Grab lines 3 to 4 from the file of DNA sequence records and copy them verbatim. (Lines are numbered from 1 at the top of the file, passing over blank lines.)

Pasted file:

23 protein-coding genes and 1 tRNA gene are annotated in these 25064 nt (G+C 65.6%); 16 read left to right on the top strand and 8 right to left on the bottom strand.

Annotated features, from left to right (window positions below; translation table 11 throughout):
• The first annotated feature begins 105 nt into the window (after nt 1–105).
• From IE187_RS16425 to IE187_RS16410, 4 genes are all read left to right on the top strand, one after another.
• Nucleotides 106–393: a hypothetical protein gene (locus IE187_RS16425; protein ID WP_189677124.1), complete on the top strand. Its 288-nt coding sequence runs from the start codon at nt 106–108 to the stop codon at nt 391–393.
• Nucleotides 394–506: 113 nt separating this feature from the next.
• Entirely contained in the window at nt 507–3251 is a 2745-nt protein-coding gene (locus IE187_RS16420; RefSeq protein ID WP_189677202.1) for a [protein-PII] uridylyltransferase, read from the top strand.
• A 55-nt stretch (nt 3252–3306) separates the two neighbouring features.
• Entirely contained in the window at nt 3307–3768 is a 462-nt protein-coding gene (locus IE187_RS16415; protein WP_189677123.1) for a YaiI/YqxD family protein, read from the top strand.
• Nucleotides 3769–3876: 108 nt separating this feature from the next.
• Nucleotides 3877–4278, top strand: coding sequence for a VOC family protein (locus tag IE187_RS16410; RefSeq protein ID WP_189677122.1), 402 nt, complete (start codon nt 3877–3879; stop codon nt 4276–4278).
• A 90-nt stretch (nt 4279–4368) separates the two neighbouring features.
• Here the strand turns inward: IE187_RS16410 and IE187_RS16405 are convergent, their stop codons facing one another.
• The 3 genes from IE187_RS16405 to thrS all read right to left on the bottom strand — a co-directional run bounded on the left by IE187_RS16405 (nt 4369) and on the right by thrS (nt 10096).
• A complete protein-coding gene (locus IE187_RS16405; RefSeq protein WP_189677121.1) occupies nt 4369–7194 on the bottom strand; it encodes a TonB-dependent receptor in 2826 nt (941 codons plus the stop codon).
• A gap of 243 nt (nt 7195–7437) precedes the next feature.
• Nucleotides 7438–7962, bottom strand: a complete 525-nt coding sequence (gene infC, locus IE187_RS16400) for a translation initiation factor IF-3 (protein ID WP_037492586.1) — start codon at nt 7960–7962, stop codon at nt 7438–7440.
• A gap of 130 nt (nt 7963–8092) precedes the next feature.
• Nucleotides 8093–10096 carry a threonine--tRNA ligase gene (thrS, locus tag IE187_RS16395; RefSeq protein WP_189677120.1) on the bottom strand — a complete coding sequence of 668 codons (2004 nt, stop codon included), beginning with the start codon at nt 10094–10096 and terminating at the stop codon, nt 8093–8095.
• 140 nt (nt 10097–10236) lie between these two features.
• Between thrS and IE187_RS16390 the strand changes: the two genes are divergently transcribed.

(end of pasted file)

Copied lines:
• The first annotated feature begins 105 nt into the window (after nt 1–105).
• From IE187_RS16425 to IE187_RS16410, 4 genes are all read left to right on the top strand, one after another.